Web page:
# Prove that Either $T$ Is Diagonalizable or $T$ Is Nilpotent.

(Linear Algebra - Hoffman, Kunze, 2nd Ed., Sec 6.8, Q6)

Let $V$ be a finite-dimensional vector space over the field $\mathbb{F}$, and let $T$ be a linear operator on $V$ such that $rank \ (T) = 1$. Prove that either $T$ is diagonalizable or $T$ is nilpotent, not both.

Here's how I proceeded: Let $dim\ V = n$. By the $rank \ (T) + nullity \ (T) = dim \ V$ theorem, $Nullity \ (T) = n-1$. Now let $B = \{a_1, a_2,... , a_{n-1}, a_n\}$ be a basis for $V$, with $B' = \{a_2,...,a_n\}$ a basis for $Nullspace \ (T)$ . Now, let $A = [T]_B$ = Where $T(a_1) = c_1(a_1) + c_2(a_2) + ... + c_n(a_n)$

Now I argue as follows: if $c_1 = 0$, then $A$ (and $T$) is nilpotent with $A^2 = 0$. Since the minimal polynomial is not a linear factor, $A$ (and $T$) is not diagonilazable.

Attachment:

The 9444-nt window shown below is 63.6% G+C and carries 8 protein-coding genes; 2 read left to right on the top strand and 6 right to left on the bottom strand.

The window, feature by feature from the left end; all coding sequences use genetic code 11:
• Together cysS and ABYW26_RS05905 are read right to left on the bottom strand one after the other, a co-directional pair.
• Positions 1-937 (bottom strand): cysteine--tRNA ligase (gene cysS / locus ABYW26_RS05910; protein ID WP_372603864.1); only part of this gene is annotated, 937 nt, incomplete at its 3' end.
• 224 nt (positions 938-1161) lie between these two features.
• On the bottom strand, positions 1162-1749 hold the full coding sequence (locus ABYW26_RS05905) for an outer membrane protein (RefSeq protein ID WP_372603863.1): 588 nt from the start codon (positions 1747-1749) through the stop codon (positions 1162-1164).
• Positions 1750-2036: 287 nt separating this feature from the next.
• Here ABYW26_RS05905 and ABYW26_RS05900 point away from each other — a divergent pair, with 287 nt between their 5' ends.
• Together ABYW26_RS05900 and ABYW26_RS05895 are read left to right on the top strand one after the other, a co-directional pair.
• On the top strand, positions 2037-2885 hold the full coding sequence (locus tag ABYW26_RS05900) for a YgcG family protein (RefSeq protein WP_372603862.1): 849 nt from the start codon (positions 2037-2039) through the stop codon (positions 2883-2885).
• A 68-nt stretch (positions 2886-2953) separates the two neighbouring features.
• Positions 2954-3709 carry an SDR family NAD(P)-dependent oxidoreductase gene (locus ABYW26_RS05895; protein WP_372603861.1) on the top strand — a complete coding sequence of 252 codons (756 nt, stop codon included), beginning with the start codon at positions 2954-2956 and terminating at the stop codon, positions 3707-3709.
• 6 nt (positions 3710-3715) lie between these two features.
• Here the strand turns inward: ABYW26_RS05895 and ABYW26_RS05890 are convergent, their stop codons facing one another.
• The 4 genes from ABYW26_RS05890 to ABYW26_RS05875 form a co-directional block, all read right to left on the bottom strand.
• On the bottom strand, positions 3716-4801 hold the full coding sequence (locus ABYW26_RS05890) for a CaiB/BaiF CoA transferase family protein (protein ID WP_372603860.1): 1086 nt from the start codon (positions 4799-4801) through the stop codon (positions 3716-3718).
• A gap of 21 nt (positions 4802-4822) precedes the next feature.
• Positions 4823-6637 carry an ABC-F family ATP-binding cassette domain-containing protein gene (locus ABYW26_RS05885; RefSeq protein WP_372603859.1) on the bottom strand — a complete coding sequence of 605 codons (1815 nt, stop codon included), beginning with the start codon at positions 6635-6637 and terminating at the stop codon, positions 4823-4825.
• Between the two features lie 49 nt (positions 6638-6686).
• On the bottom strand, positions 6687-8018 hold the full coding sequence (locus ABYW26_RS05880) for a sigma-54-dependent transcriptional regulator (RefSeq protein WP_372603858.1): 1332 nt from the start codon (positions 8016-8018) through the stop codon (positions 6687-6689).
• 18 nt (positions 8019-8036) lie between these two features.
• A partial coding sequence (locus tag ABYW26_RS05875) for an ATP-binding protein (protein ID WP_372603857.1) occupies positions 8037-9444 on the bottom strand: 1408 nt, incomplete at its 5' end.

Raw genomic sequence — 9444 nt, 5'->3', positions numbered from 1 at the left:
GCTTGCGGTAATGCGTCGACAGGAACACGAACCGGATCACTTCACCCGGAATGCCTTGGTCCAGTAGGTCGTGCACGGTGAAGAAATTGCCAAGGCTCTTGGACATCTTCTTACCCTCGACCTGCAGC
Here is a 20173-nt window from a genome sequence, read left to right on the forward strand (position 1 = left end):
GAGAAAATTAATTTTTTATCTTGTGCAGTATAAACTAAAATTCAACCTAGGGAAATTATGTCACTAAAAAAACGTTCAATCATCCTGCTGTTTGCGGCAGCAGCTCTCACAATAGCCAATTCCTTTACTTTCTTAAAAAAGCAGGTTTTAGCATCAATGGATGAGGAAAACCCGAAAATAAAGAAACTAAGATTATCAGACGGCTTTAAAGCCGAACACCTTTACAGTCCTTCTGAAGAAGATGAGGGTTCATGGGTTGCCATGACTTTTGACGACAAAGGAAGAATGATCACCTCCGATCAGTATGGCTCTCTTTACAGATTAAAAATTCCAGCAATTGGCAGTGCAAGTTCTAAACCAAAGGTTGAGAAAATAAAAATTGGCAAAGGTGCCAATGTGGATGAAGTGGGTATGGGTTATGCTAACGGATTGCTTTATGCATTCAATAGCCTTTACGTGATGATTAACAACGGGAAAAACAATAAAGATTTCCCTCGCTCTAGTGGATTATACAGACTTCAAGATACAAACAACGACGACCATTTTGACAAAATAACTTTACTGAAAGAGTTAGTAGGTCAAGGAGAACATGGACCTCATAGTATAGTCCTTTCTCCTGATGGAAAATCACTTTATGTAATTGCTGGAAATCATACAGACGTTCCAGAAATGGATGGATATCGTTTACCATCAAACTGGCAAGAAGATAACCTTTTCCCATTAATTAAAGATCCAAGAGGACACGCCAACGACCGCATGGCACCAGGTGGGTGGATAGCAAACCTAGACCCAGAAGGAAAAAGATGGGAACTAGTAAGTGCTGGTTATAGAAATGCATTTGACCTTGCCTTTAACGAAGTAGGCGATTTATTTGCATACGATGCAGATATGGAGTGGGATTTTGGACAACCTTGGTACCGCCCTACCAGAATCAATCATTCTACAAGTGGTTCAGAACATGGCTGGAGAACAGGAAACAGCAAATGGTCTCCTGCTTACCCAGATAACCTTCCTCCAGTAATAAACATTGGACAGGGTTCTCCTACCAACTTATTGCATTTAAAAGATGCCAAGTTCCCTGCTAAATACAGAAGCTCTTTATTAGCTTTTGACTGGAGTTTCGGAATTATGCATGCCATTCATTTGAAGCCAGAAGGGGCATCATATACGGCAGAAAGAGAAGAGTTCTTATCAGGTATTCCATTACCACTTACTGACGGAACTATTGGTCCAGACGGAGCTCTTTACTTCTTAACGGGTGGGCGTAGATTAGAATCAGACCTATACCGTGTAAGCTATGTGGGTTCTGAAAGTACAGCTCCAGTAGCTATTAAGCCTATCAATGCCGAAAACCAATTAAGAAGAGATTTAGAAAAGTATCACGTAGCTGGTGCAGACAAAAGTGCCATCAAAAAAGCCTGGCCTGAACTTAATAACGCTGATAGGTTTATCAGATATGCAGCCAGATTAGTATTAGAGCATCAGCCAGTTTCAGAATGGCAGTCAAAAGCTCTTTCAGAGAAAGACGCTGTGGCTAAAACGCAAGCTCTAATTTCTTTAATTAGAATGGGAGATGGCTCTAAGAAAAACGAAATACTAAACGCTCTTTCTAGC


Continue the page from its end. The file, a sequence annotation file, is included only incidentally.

On the other hand, if $c_1\neq 0$, then $A$ (and $T$) is diagonalizable, since the minimal polynomial = $x(x-c_1)$.

Is my solution correct?

Yes, your solution is completely correct. In a complete answer, you should show some computation verifying that $A^2 = 0$ when $c_1 = 0$.
Another approach is as follows: since the nullity of $T$ is $n-1$, we know that the Jordan form of $T$ has $n-1$ blocks associated with $\lambda = 0$. Either all blocks are size $1$ (giving us a diagonalizable matrix), or $1$ block is size $2$ (giving us a nilpotent matrix).
Yet another approach: $T$ must have the SVD $$T = \sigma_1 uv^T$$ for column vectors $u,v$. Consider the cases $v^Tu = 0$ and $v^Tu \neq 0$.
• @Omnomnomnom How do you know there could be one Jordan block of size 2 associated with $\lambda =0$? – Sarah Aug 23 '16 at 1:27